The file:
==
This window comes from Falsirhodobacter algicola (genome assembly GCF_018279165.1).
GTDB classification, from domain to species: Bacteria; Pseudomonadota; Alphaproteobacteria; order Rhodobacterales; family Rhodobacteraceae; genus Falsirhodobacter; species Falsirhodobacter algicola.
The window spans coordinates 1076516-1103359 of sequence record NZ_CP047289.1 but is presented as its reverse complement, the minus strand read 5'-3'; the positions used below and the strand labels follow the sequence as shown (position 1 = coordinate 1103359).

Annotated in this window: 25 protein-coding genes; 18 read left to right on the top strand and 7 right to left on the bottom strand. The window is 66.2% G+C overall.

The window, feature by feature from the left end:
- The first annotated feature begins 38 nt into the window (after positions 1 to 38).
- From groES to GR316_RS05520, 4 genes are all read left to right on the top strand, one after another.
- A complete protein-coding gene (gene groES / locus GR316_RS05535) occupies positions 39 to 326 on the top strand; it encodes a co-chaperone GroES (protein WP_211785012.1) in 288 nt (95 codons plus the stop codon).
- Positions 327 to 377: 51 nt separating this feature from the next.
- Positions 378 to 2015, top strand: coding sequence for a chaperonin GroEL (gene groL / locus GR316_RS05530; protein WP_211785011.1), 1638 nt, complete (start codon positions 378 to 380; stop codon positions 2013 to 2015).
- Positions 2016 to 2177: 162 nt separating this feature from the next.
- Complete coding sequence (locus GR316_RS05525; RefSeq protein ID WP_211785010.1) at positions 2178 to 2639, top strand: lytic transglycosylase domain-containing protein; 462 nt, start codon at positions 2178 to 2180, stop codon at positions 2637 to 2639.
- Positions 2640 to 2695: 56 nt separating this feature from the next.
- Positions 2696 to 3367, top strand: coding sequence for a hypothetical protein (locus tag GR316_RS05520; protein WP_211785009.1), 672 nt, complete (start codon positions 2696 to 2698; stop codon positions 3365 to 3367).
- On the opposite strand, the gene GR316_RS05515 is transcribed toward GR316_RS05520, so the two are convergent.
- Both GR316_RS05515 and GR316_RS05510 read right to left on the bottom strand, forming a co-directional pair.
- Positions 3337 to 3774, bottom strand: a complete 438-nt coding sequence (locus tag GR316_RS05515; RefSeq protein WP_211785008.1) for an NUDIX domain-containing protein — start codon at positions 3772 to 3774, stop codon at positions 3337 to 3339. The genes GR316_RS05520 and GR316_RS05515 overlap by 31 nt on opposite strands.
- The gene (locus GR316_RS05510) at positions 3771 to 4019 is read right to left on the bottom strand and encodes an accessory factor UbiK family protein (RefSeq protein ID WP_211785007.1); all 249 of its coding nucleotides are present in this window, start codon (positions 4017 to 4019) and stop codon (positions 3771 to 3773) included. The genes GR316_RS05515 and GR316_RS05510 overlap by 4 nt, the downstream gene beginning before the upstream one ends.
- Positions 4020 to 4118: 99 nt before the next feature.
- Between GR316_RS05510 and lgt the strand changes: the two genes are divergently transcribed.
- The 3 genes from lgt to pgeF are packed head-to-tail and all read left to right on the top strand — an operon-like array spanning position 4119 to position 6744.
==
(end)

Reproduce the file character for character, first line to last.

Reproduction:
This window comes from Falsirhodobacter algicola (genome assembly GCF_018279165.1).
GTDB classification, from domain to species: Bacteria; Pseudomonadota; Alphaproteobacteria; order Rhodobacterales; family Rhodobacteraceae; genus Falsirhodobacter; species Falsirhodobacter algicola.
The window spans coordinates 1076516-1103359 of sequence record NZ_CP047289.1 but is presented as its reverse complement, the minus strand read 5'-3'; the positions used below and the strand labels follow the sequence as shown (position 1 = coordinate 1103359).

Annotated in this window: 25 protein-coding genes; 18 read left to right on the top strand and 7 right to left on the bottom strand. The window is 66.2% G+C overall.

The window, feature by feature from the left end:
- The first annotated feature begins 38 nt into the window (after positions 1 to 38).
- From groES to GR316_RS05520, 4 genes are all read left to right on the top strand, one after another.
- A complete protein-coding gene (gene groES / locus GR316_RS05535) occupies positions 39 to 326 on the top strand; it encodes a co-chaperone GroES (protein WP_211785012.1) in 288 nt (95 codons plus the stop codon).
- Positions 327 to 377: 51 nt separating this feature from the next.
- Positions 378 to 2015, top strand: coding sequence for a chaperonin GroEL (gene groL / locus GR316_RS05530; protein WP_211785011.1), 1638 nt, complete (start codon positions 378 to 380; stop codon positions 2013 to 2015).
- Positions 2016 to 2177: 162 nt separating this feature from the next.
- Complete coding sequence (locus GR316_RS05525; RefSeq protein ID WP_211785010.1) at positions 2178 to 2639, top strand: lytic transglycosylase domain-containing protein; 462 nt, start codon at positions 2178 to 2180, stop codon at positions 2637 to 2639.
- Positions 2640 to 2695: 56 nt separating this feature from the next.
- Positions 2696 to 3367, top strand: coding sequence for a hypothetical protein (locus tag GR316_RS05520; protein WP_211785009.1), 672 nt, complete (start codon positions 2696 to 2698; stop codon positions 3365 to 3367).
- On the opposite strand, the gene GR316_RS05515 is transcribed toward GR316_RS05520, so the two are convergent.
- Both GR316_RS05515 and GR316_RS05510 read right to left on the bottom strand, forming a co-directional pair.
- Positions 3337 to 3774, bottom strand: a complete 438-nt coding sequence (locus tag GR316_RS05515; RefSeq protein WP_211785008.1) for an NUDIX domain-containing protein — start codon at positions 3772 to 3774, stop codon at positions 3337 to 3339. The genes GR316_RS05520 and GR316_RS05515 overlap by 31 nt on opposite strands.
- The gene (locus GR316_RS05510) at positions 3771 to 4019 is read right to left on the bottom strand and encodes an accessory factor UbiK family protein (RefSeq protein ID WP_211785007.1); all 249 of its coding nucleotides are present in this window, start codon (positions 4017 to 4019) and stop codon (positions 3771 to 3773) included. The genes GR316_RS05515 and GR316_RS05510 overlap by 4 nt, the downstream gene beginning before the upstream one ends.
- Positions 4020 to 4118: 99 nt before the next feature.
- Between GR316_RS05510 and lgt the strand changes: the two genes are divergently transcribed.
- The 3 genes from lgt to pgeF are packed head-to-tail and all read left to right on the top strand — an operon-like array spanning position 4119 to position 6744.